Fairly typical of subsequent scientific findings was a study of 35,000 women under 69 years of age, done by James Cerhan and team at the University of Iowa--an institution heavily endowed by the feed grain and hog industries, and not exactly a bastion of radical vegetarians. Cerhan et al reported in the Journal of the American Medical Association of May 1, 1996 that women who ate more than four servings of red meat per month had twice the risk of getting non-Hodgkin's lymphoma, a cancer of the lymph system, than those who ate less.
Four servings of red meat per month is the equivalent of just one hamburger per week.
Non-Hodgkin's lymphoma has increased 73% since 1975, especially among older people. Demographic data suggests good reason to isolate red meat consumption as a critical variable in searching for the causal factors--especially among women. Since 1975, U.S. red meat consumption per capita has declined 12%, despite a 13% per capita rise overall in consumption of animal-based foods. Consumption, according to U.S. Bureau of the Census and Department of Agriculture data from fiscal year 1994, is closely age-related:
Age of householder Persons per household M/F $ meat per person/year $ red meat per person/year
includes eggs, dairy products, and fish
Under 25 1.8 1/1 $238 $132 25-34 2.8 1/1 $232 $121 35-44 3.4 1/1 $270 $142 45-54 2.9 9/10 $323 $167 55-64 2.3 9/10 $336 $176 65-plus 1.5 7/10 $370 $117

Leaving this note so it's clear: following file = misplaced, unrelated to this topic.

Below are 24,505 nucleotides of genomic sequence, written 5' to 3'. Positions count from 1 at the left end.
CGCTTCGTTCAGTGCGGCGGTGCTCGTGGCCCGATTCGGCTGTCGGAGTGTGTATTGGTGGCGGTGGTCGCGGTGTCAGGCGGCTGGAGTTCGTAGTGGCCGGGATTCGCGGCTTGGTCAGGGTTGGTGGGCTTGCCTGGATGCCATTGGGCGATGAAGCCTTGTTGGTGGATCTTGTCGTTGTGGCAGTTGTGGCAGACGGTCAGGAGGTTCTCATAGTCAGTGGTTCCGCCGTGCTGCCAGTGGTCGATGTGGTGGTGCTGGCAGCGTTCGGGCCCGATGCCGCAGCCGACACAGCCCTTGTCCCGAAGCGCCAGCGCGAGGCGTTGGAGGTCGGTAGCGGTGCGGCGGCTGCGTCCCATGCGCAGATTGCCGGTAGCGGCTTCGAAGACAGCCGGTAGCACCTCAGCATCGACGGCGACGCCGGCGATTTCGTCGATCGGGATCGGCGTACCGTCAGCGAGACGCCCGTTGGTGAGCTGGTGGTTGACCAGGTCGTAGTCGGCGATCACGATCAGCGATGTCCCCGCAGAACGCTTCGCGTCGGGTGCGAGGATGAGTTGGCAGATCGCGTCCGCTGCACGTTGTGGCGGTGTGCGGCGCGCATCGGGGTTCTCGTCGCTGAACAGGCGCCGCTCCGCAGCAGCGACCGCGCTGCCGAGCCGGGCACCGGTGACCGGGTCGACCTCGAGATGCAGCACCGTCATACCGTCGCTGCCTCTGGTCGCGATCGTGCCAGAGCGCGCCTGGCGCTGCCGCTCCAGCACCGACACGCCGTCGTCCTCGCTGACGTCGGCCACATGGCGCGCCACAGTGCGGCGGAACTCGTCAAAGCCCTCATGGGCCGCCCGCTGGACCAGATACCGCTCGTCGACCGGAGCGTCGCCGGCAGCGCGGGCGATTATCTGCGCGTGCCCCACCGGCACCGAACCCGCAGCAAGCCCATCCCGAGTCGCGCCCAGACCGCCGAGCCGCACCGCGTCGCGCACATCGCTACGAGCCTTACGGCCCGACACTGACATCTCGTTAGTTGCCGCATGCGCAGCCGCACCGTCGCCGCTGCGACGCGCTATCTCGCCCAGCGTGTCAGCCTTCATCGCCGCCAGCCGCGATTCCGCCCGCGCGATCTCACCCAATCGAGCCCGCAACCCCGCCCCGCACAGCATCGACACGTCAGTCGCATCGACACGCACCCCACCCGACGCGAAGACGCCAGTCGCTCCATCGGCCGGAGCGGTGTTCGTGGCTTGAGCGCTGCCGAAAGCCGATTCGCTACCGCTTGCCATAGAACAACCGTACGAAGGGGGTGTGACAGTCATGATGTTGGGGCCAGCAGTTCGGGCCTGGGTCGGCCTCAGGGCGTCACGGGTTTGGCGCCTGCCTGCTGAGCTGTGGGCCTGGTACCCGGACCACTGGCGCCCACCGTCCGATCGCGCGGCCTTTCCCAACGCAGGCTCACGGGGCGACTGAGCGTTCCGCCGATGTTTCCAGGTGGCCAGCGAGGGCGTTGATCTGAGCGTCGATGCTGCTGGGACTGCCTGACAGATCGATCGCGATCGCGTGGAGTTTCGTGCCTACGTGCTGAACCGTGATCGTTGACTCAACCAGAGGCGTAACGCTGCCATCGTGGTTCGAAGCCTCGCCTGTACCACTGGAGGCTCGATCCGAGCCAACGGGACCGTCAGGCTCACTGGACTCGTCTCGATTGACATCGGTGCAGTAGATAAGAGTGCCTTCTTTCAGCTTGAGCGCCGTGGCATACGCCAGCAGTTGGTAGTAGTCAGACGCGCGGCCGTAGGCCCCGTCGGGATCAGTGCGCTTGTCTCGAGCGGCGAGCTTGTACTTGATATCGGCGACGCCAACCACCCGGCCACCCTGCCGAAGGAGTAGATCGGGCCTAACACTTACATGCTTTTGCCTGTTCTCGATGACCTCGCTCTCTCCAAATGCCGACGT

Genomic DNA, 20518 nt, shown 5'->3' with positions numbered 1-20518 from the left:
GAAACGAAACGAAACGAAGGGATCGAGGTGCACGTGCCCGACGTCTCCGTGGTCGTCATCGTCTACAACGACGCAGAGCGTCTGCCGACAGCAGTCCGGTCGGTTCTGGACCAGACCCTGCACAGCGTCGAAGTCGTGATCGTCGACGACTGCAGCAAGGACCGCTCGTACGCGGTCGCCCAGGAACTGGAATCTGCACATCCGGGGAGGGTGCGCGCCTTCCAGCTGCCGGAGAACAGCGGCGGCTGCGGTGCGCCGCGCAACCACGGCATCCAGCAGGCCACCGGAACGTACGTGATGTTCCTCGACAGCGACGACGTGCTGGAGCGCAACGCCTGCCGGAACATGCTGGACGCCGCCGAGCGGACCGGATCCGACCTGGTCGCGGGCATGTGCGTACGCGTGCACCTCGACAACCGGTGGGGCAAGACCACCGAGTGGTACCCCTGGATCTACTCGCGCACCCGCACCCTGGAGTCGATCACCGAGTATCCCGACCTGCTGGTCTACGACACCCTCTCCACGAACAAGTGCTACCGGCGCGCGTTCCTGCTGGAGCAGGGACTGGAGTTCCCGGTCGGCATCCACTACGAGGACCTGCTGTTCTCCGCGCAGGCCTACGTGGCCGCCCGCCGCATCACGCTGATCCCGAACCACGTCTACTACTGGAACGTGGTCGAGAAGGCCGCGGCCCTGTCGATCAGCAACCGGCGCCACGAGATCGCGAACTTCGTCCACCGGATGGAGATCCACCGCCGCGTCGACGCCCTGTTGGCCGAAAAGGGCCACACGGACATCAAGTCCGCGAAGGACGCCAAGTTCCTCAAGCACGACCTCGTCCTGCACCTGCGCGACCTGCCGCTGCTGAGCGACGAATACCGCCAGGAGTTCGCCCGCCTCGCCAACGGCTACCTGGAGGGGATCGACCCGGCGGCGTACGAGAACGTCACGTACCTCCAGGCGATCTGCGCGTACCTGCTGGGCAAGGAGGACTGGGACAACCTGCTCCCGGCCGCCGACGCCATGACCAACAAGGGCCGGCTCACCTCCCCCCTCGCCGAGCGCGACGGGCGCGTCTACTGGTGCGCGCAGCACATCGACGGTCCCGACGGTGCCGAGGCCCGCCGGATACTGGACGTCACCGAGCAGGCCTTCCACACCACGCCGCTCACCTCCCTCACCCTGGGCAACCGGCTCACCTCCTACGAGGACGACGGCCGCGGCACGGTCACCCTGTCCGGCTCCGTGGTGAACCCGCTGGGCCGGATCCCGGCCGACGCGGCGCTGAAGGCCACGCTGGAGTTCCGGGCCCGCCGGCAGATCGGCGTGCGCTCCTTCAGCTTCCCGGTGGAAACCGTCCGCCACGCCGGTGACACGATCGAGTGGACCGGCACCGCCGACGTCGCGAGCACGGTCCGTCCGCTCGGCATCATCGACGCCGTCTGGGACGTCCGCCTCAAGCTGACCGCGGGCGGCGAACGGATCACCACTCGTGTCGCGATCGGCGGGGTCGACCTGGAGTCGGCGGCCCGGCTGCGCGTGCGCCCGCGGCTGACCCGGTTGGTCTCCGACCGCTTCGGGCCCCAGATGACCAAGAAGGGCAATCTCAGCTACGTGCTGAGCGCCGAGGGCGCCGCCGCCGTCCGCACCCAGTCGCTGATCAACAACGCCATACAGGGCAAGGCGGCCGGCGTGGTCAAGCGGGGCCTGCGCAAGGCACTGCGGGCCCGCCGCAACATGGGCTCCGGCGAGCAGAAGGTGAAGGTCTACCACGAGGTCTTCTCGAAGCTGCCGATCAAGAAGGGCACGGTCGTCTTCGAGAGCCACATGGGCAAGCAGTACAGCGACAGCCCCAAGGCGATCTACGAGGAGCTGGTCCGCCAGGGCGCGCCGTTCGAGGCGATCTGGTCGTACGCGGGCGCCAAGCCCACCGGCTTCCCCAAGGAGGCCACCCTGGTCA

The older the householder, the greater the spending on red meat--until the gender ratio slips abruptly above 65 years of age. In the oldest age bracket, spending on red meat plummets, directly reflective of lower female consumption, which shows in every age bracket. The older female who eats a lot of red meat stands out.
Also evident is the association of red meat eating with mortality. Younger people, more likely to be single and to eat out, consume slightly more red meat than young families, predominant in the next age bracket. Thereafter, red meat consumption rises steadily with age and income, up to the oldest bracket, where the survivors are those who eat less.
Almost the same trend shows in relation to consumption of all types of animal-based food. The case for a general relationship between animal-based food consumption and mortality is thrown off, however, by the highest spending on animal-based food appearing in the upper age range, even after red meat consumption plummets.
But because deaths from chronic conditions are far more prevalent than deaths from acute illness, demographics alone don't show the deadly effects of meat contamination. Rather, demographics tend to suggest only what "safe" meat does to people of average overall health. The growing weight of studies like Cerhan's provide the confirmation.